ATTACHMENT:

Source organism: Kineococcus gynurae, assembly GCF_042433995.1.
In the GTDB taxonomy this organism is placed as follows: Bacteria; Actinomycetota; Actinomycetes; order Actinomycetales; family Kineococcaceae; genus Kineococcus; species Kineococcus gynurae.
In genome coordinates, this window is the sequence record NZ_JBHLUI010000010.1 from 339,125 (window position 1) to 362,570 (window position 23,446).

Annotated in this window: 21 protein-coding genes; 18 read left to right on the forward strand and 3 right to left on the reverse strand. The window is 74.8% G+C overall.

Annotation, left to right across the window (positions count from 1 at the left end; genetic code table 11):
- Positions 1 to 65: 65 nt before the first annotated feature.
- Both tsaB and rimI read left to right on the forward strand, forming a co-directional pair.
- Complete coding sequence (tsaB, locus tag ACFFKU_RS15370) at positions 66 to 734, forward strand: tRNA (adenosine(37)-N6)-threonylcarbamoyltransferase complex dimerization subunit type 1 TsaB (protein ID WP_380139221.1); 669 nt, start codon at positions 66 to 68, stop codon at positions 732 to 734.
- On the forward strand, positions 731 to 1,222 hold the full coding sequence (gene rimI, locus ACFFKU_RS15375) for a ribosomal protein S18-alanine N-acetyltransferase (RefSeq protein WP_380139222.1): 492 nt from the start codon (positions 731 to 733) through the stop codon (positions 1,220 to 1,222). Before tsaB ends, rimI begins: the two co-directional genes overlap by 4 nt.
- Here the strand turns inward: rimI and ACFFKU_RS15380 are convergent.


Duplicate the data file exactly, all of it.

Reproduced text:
Source organism: Kineococcus gynurae, assembly GCF_042433995.1.
In the GTDB taxonomy this organism is placed as follows: Bacteria; Actinomycetota; Actinomycetes; order Actinomycetales; family Kineococcaceae; genus Kineococcus; species Kineococcus gynurae.
In genome coordinates, this window is the sequence record NZ_JBHLUI010000010.1 from 339,125 (window position 1) to 362,570 (window position 23,446).

Annotated in this window: 21 protein-coding genes; 18 read left to right on the forward strand and 3 right to left on the reverse strand. The window is 74.8% G+C overall.

Annotation, left to right across the window (positions count from 1 at the left end; genetic code table 11):
- Positions 1 to 65: 65 nt before the first annotated feature.
- Both tsaB and rimI read left to right on the forward strand, forming a co-directional pair.
- Complete coding sequence (tsaB, locus tag ACFFKU_RS15370) at positions 66 to 734, forward strand: tRNA (adenosine(37)-N6)-threonylcarbamoyltransferase complex dimerization subunit type 1 TsaB (protein ID WP_380139221.1); 669 nt, start codon at positions 66 to 68, stop codon at positions 732 to 734.
- On the forward strand, positions 731 to 1,222 hold the full coding sequence (gene rimI, locus ACFFKU_RS15375) for a ribosomal protein S18-alanine N-acetyltransferase (RefSeq protein WP_380139222.1): 492 nt from the start codon (positions 731 to 733) through the stop codon (positions 1,220 to 1,222). Before tsaB ends, rimI begins: the two co-directional genes overlap by 4 nt.
- Here the strand turns inward: rimI and ACFFKU_RS15380 are convergent.